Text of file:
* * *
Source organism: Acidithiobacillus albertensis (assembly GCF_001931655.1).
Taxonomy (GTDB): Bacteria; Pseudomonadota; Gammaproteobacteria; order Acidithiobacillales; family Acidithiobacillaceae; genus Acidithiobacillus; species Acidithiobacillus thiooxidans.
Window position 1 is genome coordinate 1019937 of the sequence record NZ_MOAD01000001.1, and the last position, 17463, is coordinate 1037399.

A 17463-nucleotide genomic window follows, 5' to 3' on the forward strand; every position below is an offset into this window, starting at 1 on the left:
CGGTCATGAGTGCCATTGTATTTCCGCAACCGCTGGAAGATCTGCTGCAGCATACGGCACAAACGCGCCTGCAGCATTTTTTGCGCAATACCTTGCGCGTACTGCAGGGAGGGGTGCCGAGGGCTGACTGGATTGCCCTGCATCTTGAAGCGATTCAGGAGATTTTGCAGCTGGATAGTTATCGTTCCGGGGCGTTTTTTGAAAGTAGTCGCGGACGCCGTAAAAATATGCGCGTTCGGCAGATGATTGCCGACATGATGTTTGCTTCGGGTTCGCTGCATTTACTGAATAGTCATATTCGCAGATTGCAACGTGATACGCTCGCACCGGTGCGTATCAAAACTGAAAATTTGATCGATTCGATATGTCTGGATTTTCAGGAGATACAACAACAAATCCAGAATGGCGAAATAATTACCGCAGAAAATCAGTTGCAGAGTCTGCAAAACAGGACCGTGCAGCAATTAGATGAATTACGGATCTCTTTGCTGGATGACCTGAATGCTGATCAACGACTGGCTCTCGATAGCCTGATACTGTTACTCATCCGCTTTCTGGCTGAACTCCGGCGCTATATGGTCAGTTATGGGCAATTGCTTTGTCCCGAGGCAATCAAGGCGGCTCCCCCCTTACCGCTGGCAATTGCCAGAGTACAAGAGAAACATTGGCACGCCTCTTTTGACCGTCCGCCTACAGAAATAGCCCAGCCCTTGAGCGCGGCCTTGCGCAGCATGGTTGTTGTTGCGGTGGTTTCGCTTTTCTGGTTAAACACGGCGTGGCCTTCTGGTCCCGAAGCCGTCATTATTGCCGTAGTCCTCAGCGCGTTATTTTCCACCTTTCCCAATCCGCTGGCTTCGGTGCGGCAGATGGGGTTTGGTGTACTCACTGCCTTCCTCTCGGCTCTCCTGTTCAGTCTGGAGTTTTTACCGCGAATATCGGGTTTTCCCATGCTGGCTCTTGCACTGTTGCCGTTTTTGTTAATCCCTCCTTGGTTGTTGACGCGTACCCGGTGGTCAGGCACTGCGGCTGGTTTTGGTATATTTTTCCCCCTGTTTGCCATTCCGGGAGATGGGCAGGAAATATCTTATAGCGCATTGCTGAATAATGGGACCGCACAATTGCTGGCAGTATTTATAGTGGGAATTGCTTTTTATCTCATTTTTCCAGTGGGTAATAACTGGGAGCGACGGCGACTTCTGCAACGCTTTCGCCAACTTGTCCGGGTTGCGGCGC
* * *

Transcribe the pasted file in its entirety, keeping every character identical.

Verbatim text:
Source organism: Acidithiobacillus albertensis (assembly GCF_001931655.1).
Taxonomy (GTDB): Bacteria; Pseudomonadota; Gammaproteobacteria; order Acidithiobacillales; family Acidithiobacillaceae; genus Acidithiobacillus; species Acidithiobacillus thiooxidans.
Window position 1 is genome coordinate 1019937 of the sequence record NZ_MOAD01000001.1, and the last position, 17463, is coordinate 1037399.

A 17463-nucleotide genomic window follows, 5' to 3' on the forward strand; every position below is an offset into this window, starting at 1 on the left:
CGGTCATGAGTGCCATTGTATTTCCGCAACCGCTGGAAGATCTGCTGCAGCATACGGCACAAACGCGCCTGCAGCATTTTTTGCGCAATACCTTGCGCGTACTGCAGGGAGGGGTGCCGAGGGCTGACTGGATTGCCCTGCATCTTGAAGCGATTCAGGAGATTTTGCAGCTGGATAGTTATCGTTCCGGGGCGTTTTTTGAAAGTAGTCGCGGACGCCGTAAAAATATGCGCGTTCGGCAGATGATTGCCGACATGATGTTTGCTTCGGGTTCGCTGCATTTACTGAATAGTCATATTCGCAGATTGCAACGTGATACGCTCGCACCGGTGCGTATCAAAACTGAAAATTTGATCGATTCGATATGTCTGGATTTTCAGGAGATACAACAACAAATCCAGAATGGCGAAATAATTACCGCAGAAAATCAGTTGCAGAGTCTGCAAAACAGGACCGTGCAGCAATTAGATGAATTACGGATCTCTTTGCTGGATGACCTGAATGCTGATCAACGACTGGCTCTCGATAGCCTGATACTGTTACTCATCCGCTTTCTGGCTGAACTCCGGCGCTATATGGTCAGTTATGGGCAATTGCTTTGTCCCGAGGCAATCAAGGCGGCTCCCCCCTTACCGCTGGCAATTGCCAGAGTACAAGAGAAACATTGGCACGCCTCTTTTGACCGTCCGCCTACAGAAATAGCCCAGCCCTTGAGCGCGGCCTTGCGCAGCATGGTTGTTGTTGCGGTGGTTTCGCTTTTCTGGTTAAACACGGCGTGGCCTTCTGGTCCCGAAGCCGTCATTATTGCCGTAGTCCTCAGCGCGTTATTTTCCACCTTTCCCAATCCGCTGGCTTCGGTGCGGCAGATGGGGTTTGGTGTACTCACTGCCTTCCTCTCGGCTCTCCTGTTCAGTCTGGAGTTTTTACCGCGAATATCGGGTTTTCCCATGCTGGCTCTTGCACTGTTGCCGTTTTTGTTAATCCCTCCTTGGTTGTTGACGCGTACCCGGTGGTCAGGCACTGCGGCTGGTTTTGGTATATTTTTCCCCCTGTTTGCCATTCCGGGAGATGGGCAGGAAATATCTTATAGCGCATTGCTGAATAATGGGACCGCACAATTGCTGGCAGTATTTATAGTGGGAATTGCTTTTTATCTCATTTTTCCAGTGGGTAATAACTGGGAGCGACGGCGACTTCTGCAACGCTTTCGCCAACTTGTCCGGGTTGCGGCGC